In Spite of the Heat

Hot, muggy weather, I deteriorate in the heat. I tend to deteriorate so much in the heat that I generally assume that summer is just not the time for me to make any changes with the horses because I am so afraid that I will give the horses an excuse to resist me.

Maybe I was worrying too much.

I finally tried Cider with the Fager Bianca titanium double-jointed roller snaffle last Sunday. I was surprised by her reaction.

Cider had NO resistances to my hands. I felt no resistances from her tongue, I felt no resistances from her lower jaw, she did not stiffen up anywhere and at times I felt like I was riding without a bit in her mouth. The thing is that before I tried the Bianca on her I would have sworn that Cider did not have any major resistances to normal contact. I just did not realize those resistances were there until they disappeared. She did not even resist much backing up. Stopping was easy with no “discussions” about when and where I wanted her to stop.

Maybe the Bianca is Cider's “magic bit.”

On Monday I was eagerly awaiting the promised delivery of my neck “air-conditioner.” It did not come. It still has not come. I am p*ssed, I am irate, and getting worse every day. I wanted to see if it worked at all, and I had dreams of maybe, just maybe, feeling cool enough that I would not have to wear my heavy ice vest. Maybe next week.

On Friday I got to ride MJ in the double bridle again. I was sort of worried because the heat was getting to me, luckily all of Debbie's family understands how bad I get in the summer. Her granddaughter Addison groomed MJ for me after asking if she could use my grooming tools. Addison likes my grooming tools and she liked that they were all in one bag, she did not have to search around the barn for anything. Debbie appeared and told me that she had used a new wormer on her itchy horses (Ivermectin (sp?) Gold) and that Sam had told her that when MJ was used in a lesson last week he had caused no problems when his rider groomed him. MJ was still itchy, but it was much, much better. While he still wanted to rub his butt against the wash stall walls he stopped when he was told to and he actually consented to stand quietly in the wash stall.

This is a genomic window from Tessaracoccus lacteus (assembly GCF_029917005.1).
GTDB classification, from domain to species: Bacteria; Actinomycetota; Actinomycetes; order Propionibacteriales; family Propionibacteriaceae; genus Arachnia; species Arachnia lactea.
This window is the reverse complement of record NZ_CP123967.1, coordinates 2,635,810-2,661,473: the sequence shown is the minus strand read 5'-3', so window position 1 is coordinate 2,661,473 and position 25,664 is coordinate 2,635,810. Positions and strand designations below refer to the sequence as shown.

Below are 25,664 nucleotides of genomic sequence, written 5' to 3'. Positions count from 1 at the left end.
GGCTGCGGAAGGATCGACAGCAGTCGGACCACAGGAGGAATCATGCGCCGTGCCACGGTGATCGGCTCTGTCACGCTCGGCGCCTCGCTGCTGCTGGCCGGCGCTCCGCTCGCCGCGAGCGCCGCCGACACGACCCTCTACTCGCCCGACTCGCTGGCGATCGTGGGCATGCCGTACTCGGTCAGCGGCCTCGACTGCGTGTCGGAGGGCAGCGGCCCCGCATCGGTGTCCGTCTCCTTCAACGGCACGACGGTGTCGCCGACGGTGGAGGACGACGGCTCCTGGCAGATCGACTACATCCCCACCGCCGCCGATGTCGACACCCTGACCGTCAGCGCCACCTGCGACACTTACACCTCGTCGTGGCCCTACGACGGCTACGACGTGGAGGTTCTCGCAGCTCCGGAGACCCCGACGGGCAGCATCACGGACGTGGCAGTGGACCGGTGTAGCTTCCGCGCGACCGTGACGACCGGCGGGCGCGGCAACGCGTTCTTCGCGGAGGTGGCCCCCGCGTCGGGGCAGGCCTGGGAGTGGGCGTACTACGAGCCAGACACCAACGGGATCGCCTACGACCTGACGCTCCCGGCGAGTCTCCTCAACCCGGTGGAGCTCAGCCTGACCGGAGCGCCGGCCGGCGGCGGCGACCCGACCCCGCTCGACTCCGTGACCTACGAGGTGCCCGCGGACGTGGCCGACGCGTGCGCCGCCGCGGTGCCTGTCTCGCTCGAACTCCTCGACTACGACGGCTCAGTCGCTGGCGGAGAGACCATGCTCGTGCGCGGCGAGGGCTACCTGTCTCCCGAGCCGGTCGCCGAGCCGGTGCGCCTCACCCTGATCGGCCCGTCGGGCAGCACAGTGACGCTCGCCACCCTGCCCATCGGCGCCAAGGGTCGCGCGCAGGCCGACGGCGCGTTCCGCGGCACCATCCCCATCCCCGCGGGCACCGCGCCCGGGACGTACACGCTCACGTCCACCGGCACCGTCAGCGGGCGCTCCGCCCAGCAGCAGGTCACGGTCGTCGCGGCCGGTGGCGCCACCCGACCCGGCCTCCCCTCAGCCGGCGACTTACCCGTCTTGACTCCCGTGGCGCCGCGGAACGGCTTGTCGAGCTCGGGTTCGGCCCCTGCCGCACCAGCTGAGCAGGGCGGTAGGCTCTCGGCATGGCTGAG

MJ assented to Addison bridling him, and he did not make any fuss when I fine tuned where his curb bit rested in his mouth. I lengthened it a little bit so the mouthpiece of the curb was directly above his curb groove, and we finally achieved some separation of the two bits in his mouth. MJ discovered that he had a new source of amusement, now he can get a little “click” when he manipulates the bits with his tongue.

I knew that Debbie wanted to see MJ trot in the double bridle so I make good and sure I did it early in my lesson. I did need to do some urging with my legs, MJ was not really sure that I wanted to go faster since we had spent so much time just walking, but when I hit my leg with the crop he got the message. We trotted in both directions just a little bit then I was TIRED.